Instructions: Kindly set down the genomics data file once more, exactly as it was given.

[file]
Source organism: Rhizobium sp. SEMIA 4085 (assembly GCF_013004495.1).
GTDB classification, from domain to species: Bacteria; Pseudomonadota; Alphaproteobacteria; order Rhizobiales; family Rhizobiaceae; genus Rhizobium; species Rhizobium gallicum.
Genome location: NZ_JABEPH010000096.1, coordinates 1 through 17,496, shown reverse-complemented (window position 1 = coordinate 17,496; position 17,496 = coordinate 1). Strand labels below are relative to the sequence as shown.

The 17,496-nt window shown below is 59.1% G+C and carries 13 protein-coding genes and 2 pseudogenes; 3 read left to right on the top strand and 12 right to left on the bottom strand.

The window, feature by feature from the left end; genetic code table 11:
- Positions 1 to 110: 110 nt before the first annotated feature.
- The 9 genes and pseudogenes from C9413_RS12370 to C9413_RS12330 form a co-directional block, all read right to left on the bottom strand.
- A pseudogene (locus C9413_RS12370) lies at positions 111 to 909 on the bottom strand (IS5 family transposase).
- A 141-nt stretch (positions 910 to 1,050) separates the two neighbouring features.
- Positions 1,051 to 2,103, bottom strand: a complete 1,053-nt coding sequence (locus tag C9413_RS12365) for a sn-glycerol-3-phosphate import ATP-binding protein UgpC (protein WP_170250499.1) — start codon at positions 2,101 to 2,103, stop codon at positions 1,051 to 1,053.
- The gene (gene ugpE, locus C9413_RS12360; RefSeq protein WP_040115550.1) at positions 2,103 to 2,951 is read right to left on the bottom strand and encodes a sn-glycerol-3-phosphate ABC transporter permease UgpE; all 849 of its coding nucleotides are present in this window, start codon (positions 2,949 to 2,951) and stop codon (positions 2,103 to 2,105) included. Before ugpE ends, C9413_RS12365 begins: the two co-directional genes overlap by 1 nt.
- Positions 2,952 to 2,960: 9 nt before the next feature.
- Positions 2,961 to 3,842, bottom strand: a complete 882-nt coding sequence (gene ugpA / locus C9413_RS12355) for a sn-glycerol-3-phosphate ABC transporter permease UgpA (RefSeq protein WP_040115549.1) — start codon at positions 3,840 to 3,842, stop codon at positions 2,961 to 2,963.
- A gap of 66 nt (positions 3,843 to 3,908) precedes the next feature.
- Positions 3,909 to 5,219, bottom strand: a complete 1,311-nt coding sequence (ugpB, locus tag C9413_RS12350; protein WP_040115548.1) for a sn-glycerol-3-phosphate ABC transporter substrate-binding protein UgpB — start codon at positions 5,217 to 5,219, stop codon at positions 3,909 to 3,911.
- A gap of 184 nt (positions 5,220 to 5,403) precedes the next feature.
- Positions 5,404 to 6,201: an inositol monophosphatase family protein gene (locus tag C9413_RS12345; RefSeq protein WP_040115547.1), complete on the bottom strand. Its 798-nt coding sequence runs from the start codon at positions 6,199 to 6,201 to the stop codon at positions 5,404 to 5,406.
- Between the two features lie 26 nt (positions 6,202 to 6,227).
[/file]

Source organism: Rhizobium sp. SEMIA 4085 (assembly GCF_013004495.1).
GTDB classification, from domain to species: Bacteria; Pseudomonadota; Alphaproteobacteria; order Rhizobiales; family Rhizobiaceae; genus Rhizobium; species Rhizobium gallicum.
Genome location: NZ_JABEPH010000096.1, coordinates 1 through 17,496, shown reverse-complemented (window position 1 = coordinate 17,496; position 17,496 = coordinate 1). Strand labels below are relative to the sequence as shown.

The 17,496-nt window shown below is 59.1% G+C and carries 13 protein-coding genes and 2 pseudogenes; 3 read left to right on the top strand and 12 right to left on the bottom strand.

The window, feature by feature from the left end; genetic code table 11:
- Positions 1 to 110: 110 nt before the first annotated feature.
- The 9 genes and pseudogenes from C9413_RS12370 to C9413_RS12330 form a co-directional block, all read right to left on the bottom strand.
- A pseudogene (locus C9413_RS12370) lies at positions 111 to 909 on the bottom strand (IS5 family transposase).
- A 141-nt stretch (positions 910 to 1,050) separates the two neighbouring features.
- Positions 1,051 to 2,103, bottom strand: a complete 1,053-nt coding sequence (locus tag C9413_RS12365) for a sn-glycerol-3-phosphate import ATP-binding protein UgpC (protein WP_170250499.1) — start codon at positions 2,101 to 2,103, stop codon at positions 1,051 to 1,053.
- The gene (gene ugpE, locus C9413_RS12360; RefSeq protein WP_040115550.1) at positions 2,103 to 2,951 is read right to left on the bottom strand and encodes a sn-glycerol-3-phosphate ABC transporter permease UgpE; all 849 of its coding nucleotides are present in this window, start codon (positions 2,949 to 2,951) and stop codon (positions 2,103 to 2,105) included. Before ugpE ends, C9413_RS12365 begins: the two co-directional genes overlap by 1 nt.
- Positions 2,952 to 2,960: 9 nt before the next feature.
- Positions 2,961 to 3,842, bottom strand: a complete 882-nt coding sequence (gene ugpA / locus C9413_RS12355) for a sn-glycerol-3-phosphate ABC transporter permease UgpA (RefSeq protein WP_040115549.1) — start codon at positions 3,840 to 3,842, stop codon at positions 2,961 to 2,963.
- A gap of 66 nt (positions 3,843 to 3,908) precedes the next feature.
- Positions 3,909 to 5,219, bottom strand: a complete 1,311-nt coding sequence (ugpB, locus tag C9413_RS12350; protein WP_040115548.1) for a sn-glycerol-3-phosphate ABC transporter substrate-binding protein UgpB — start codon at positions 5,217 to 5,219, stop codon at positions 3,909 to 3,911.
- A gap of 184 nt (positions 5,220 to 5,403) precedes the next feature.
- Positions 5,404 to 6,201: an inositol monophosphatase family protein gene (locus tag C9413_RS12345; RefSeq protein WP_040115547.1), complete on the bottom strand. Its 798-nt coding sequence runs from the start codon at positions 6,199 to 6,201 to the stop codon at positions 5,404 to 5,406.
- Between the two features lie 26 nt (positions 6,202 to 6,227).